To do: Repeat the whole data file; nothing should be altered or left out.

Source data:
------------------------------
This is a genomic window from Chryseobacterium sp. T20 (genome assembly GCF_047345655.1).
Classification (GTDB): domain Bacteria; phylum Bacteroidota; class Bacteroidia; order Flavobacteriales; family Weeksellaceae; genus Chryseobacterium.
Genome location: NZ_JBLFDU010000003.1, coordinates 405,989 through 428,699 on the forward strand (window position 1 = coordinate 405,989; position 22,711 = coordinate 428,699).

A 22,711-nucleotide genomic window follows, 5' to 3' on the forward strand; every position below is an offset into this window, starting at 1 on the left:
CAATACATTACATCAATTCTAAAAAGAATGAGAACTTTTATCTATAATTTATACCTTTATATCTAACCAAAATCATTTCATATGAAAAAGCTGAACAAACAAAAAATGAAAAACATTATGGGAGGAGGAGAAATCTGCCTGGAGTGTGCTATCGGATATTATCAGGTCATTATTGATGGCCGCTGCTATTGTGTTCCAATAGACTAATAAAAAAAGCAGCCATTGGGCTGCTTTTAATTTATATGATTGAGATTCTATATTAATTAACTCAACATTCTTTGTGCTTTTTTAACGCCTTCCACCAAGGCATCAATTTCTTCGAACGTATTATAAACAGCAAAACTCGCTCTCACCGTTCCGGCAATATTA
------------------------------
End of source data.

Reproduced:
This is a genomic window from Chryseobacterium sp. T20 (genome assembly GCF_047345655.1).
Classification (GTDB): domain Bacteria; phylum Bacteroidota; class Bacteroidia; order Flavobacteriales; family Weeksellaceae; genus Chryseobacterium.
Genome location: NZ_JBLFDU010000003.1, coordinates 405,989 through 428,699 on the forward strand (window position 1 = coordinate 405,989; position 22,711 = coordinate 428,699).

A 22,711-nucleotide genomic window follows, 5' to 3' on the forward strand; every position below is an offset into this window, starting at 1 on the left:
CAATACATTACATCAATTCTAAAAAGAATGAGAACTTTTATCTATAATTTATACCTTTATATCTAACCAAAATCATTTCATATGAAAAAGCTGAACAAACAAAAAATGAAAAACATTATGGGAGGAGGAGAAATCTGCCTGGAGTGTGCTATCGGATATTATCAGGTCATTATTGATGGCCGCTGCTATTGTGTTCCAATAGACTAATAAAAAAAGCAGCCATTGGGCTGCTTTTAATTTATATGATTGAGATTCTATATTAATTAACTCAACATTCTTTGTGCTTTTTTAACGCCTTCCACCAAGGCATCAATTTCTTCGAACGTATTATAAACAGCAAAACTCGCTCTCACCGTTCCGGCAATATTA